Coffee filter Snowball light - on/off

Lately I’ve been working with wire and wire mesh. First I made jewelry holders, then a jingle bell ornament, and now this decorative light fixture.

When I tell you what it took to make this Snowball light, you’ll think I’m crazy. So I’m not going to tell you right away. Just know that its basic components are basket-style coffee filters, a sheet of hardware cloth, and a string of LED lights.

I call it the snowball light because it reminds me of the giant snowballs that terrorize Scrat, the acorn-obsessed saber-toothed squirrel in Ice Age. But if you look closer, the delicate ruffles of the coffee filters look like carnations. I thought it would be fun to dye the coffee filters or dip the tips in paint to mimic red-tipped carnations. In the end, I kept it simple.

The snowball light also resembles Serena & Lily’s Feathered African Headdress. Although not as elegant, it’s fun and a lot more affordable.

Tutorial and photos after the jump!

Coffee filter Snowball light - closeup

Are you ready for the numbers now? My Snowball light took 800 coffee filters, 400 staples, 60 cable ties, two people, and about 16 hours. I didn’t think it would take that many coffee filters when I planned this project. I originally bought 400 thinking I would have plenty extra. But I started out placing the coffee filters close together, so I had to finish the way I started or the light would have been lopsided.

If you think the sheer quantity of supplies I used is bad, consider the fact that I did exactly what the light-string safety instructions warns against: “Do not cover the product with cloth, paper or any material not part of the product when in use.” So, as with all of my projects, light this lamp at your own risk. Treat it like a burning candle or a lit Christmas tree: Never leave it unattended. And only use LED lights. All you safety police should know that I kept my light on for several hours, and the bulbs never got warm, let alone in danger of bursting into flames. Granted, I only tried Ikea’s Glänsa lighting chain, so I cannot vouch for any other brand.

If all the above information didn’t scare you off, and you still want to make a Snowball light, I recommend recruiting a buddy to help you, pop in a favorite DVD, and build it assembly-line style. And make your snowball less dense by spacing out the coffee filters and therefore cutting your coffee-filter requirements—and time investment—in half. I hope some of you are brave and try it. I’d love to see what variations you come up with.

How to make a coffee filter Snowball wall light

Supplies and tools

Cut mesh into a circle

1. My circle is about 28 inches in diameter. If you want to make the same size light, download and print my circle pattern pdf. Protect your work surface from scratches with newspaper or a drop cloth. Using tin snips or wire cutters, cut a piece of hardware mesh that is 60 x 60 squares wide/tall (about 28 x 28 inches square). Follow the pattern and cut off squares in each corner to make a circular shape.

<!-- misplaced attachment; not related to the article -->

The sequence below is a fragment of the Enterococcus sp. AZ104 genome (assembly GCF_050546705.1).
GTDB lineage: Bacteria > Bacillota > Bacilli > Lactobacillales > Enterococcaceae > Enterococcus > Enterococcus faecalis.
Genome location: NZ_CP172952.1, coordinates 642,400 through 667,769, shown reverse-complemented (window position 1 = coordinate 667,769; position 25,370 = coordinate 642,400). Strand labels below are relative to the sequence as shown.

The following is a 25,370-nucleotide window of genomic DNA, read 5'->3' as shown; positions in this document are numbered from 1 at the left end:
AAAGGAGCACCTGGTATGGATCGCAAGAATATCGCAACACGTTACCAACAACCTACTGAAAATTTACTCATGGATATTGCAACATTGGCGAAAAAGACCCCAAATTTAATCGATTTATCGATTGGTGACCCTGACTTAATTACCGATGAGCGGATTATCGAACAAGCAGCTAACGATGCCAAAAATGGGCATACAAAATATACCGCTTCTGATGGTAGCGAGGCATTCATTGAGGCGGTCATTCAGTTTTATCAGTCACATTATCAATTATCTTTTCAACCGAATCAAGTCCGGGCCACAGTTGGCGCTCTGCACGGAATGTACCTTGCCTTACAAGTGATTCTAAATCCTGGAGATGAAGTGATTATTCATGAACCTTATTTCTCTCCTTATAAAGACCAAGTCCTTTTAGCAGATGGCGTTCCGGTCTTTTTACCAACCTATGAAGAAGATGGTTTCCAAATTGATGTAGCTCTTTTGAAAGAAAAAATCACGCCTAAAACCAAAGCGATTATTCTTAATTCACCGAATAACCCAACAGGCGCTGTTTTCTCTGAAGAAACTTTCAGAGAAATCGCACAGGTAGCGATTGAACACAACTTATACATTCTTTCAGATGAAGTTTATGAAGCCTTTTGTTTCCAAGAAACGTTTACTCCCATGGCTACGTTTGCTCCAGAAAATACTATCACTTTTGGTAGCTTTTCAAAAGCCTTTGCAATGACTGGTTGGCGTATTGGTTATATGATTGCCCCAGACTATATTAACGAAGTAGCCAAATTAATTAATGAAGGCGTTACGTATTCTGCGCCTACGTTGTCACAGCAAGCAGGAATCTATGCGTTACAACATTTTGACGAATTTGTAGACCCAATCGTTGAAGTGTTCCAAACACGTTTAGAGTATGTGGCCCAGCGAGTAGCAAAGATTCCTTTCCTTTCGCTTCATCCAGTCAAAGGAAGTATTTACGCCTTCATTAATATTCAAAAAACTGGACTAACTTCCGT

Note: I only had 24-inch wide hardware cloth on hand, so I sewed on an extra piece of mesh with 24-gauge wire. That’s why my circle has a seam in the photo above.

Attach lights to mesh - start

2. Starting at the outer edge of the circle, secure the end of the LED light string to the wire frame with a cable tie.

Trim the cable tie

3. Trim off the excess cable tie with heavy-duty scissors or wire cutters. Be careful not to cut the wire or light string.

Attach lights - outer edge

4. Continue around the outside edge of the circle, attaching the light string with a cable tie every few inches.

Attach lights - spiral

5. Continue attaching the light string to the mesh in a spiral pattern. Allow 2-1/2 to 3 inches in between each concentric circle. Ideally, your light string will reach the middle as shown. If you have excess, continue circling back, attaching as you go, until you get to the end.

Coffee filters and stapler

6. Grab your coffee filters, stapler, and staples for the next part.

Use finger to gather coffee filter

Taking one coffee filter at a time, place your finger in the middle, then wrap the coffee filter over your finger.

Crimp the end of coffee filter

7. Remove your finger, then crimp the end off the coffee filter about 1-1/2 to 2 inches to make a flower shape.

Insert and staple coffee filters

8. Insert the tip of the coffee filter flower into an opening in the mesh, front to back. Skip a square, then insert another coffee filter flower. On the back, cross their tips and staple the two flowers together. This will keep them from slipping out of the mesh.

Coffee filter light - back close-up

9. Repeat step #8 in a circular pattern. I did a row in a checkerboard pattern, then skipped a row and repeated. If you follow this pattern, you will need 800 coffee filters. I recommend spacing them out more than that. Try skipping two squares instead of one, or skip more than one row at time.

Coffee filter Snowball light - back

10. Continue until your entire circle is filled with coffee filters. As with cross stitch, it’s always nice to keep the back looking as clean as the front.

Hang the Snowball on the wall from a hook

11. Hang your Snowball light on the wall with a hook and turn on the lights. It’s super easy to hang, because you have lots of holes to choose to hang it from.

Special thanks to my good friend Kristi who helped me for nine hours stuffing coffee filters, and lent me the use her apartment for the photo shoot.